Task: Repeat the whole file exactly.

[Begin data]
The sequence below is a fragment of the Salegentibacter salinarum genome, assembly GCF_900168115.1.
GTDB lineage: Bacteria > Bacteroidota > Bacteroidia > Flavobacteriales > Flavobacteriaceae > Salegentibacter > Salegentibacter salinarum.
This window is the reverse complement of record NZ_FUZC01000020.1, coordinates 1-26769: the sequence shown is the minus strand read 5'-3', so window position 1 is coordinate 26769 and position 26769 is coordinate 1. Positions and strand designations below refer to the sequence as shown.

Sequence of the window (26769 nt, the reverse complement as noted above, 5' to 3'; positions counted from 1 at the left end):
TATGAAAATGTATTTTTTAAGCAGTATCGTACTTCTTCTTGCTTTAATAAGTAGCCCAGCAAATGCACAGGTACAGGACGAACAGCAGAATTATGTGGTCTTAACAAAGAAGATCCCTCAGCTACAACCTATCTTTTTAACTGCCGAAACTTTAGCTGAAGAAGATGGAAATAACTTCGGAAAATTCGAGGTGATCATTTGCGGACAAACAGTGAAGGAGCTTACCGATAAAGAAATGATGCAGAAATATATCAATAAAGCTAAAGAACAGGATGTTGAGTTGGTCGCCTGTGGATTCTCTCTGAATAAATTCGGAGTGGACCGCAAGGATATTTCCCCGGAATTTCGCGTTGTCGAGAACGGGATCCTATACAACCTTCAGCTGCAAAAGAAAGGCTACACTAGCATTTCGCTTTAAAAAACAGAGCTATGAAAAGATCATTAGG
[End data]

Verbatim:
The sequence below is a fragment of the Salegentibacter salinarum genome, assembly GCF_900168115.1.
GTDB lineage: Bacteria > Bacteroidota > Bacteroidia > Flavobacteriales > Flavobacteriaceae > Salegentibacter > Salegentibacter salinarum.
This window is the reverse complement of record NZ_FUZC01000020.1, coordinates 1-26769: the sequence shown is the minus strand read 5'-3', so window position 1 is coordinate 26769 and position 26769 is coordinate 1. Positions and strand designations below refer to the sequence as shown.

Sequence of the window (26769 nt, the reverse complement as noted above, 5' to 3'; positions counted from 1 at the left end):
TATGAAAATGTATTTTTTAAGCAGTATCGTACTTCTTCTTGCTTTAATAAGTAGCCCAGCAAATGCACAGGTACAGGACGAACAGCAGAATTATGTGGTCTTAACAAAGAAGATCCCTCAGCTACAACCTATCTTTTTAACTGCCGAAACTTTAGCTGAAGAAGATGGAAATAACTTCGGAAAATTCGAGGTGATCATTTGCGGACAAACAGTGAAGGAGCTTACCGATAAAGAAATGATGCAGAAATATATCAATAAAGCTAAAGAACAGGATGTTGAGTTGGTCGCCTGTGGATTCTCTCTGAATAAATTCGGAGTGGACCGCAAGGATATTTCCCCGGAATTTCGCGTTGTCGAGAACGGGATCCTATACAACCTTCAGCTGCAAAAGAAAGGCTACACTAGCATTTCGCTTTAAAAAACAGAGCTATGAAAAGATCATTAGG